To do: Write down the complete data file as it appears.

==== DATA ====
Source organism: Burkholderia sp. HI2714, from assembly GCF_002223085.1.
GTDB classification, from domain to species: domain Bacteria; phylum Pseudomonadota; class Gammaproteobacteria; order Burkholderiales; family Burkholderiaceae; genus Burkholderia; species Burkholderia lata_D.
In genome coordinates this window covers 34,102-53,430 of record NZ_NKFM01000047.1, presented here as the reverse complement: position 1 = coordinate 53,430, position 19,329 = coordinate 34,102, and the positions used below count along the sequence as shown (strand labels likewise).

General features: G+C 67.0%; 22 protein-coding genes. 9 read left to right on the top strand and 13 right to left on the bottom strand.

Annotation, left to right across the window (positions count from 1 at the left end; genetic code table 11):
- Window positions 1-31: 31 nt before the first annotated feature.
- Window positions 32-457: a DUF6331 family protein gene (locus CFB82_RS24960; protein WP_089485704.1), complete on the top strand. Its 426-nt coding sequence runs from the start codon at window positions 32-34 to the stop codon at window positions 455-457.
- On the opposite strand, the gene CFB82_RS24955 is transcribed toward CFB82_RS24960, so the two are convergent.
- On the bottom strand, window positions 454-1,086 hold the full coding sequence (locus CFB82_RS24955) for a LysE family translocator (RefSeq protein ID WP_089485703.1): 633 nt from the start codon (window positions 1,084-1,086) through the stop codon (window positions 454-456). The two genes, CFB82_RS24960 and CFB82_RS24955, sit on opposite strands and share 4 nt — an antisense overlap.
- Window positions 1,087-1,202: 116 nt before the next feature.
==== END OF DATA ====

Source organism: Burkholderia sp. HI2714, from assembly GCF_002223085.1.
GTDB classification, from domain to species: domain Bacteria; phylum Pseudomonadota; class Gammaproteobacteria; order Burkholderiales; family Burkholderiaceae; genus Burkholderia; species Burkholderia lata_D.
In genome coordinates this window covers 34,102-53,430 of record NZ_NKFM01000047.1, presented here as the reverse complement: position 1 = coordinate 53,430, position 19,329 = coordinate 34,102, and the positions used below count along the sequence as shown (strand labels likewise).

General features: G+C 67.0%; 22 protein-coding genes. 9 read left to right on the top strand and 13 right to left on the bottom strand.

Annotation, left to right across the window (positions count from 1 at the left end; genetic code table 11):
- Window positions 1-31: 31 nt before the first annotated feature.
- Window positions 32-457: a DUF6331 family protein gene (locus CFB82_RS24960; protein WP_089485704.1), complete on the top strand. Its 426-nt coding sequence runs from the start codon at window positions 32-34 to the stop codon at window positions 455-457.
- On the opposite strand, the gene CFB82_RS24955 is transcribed toward CFB82_RS24960, so the two are convergent.
- On the bottom strand, window positions 454-1,086 hold the full coding sequence (locus CFB82_RS24955) for a LysE family translocator (RefSeq protein ID WP_089485703.1): 633 nt from the start codon (window positions 1,084-1,086) through the stop codon (window positions 454-456). The two genes, CFB82_RS24960 and CFB82_RS24955, sit on opposite strands and share 4 nt — an antisense overlap.
- Window positions 1,087-1,202: 116 nt before the next feature.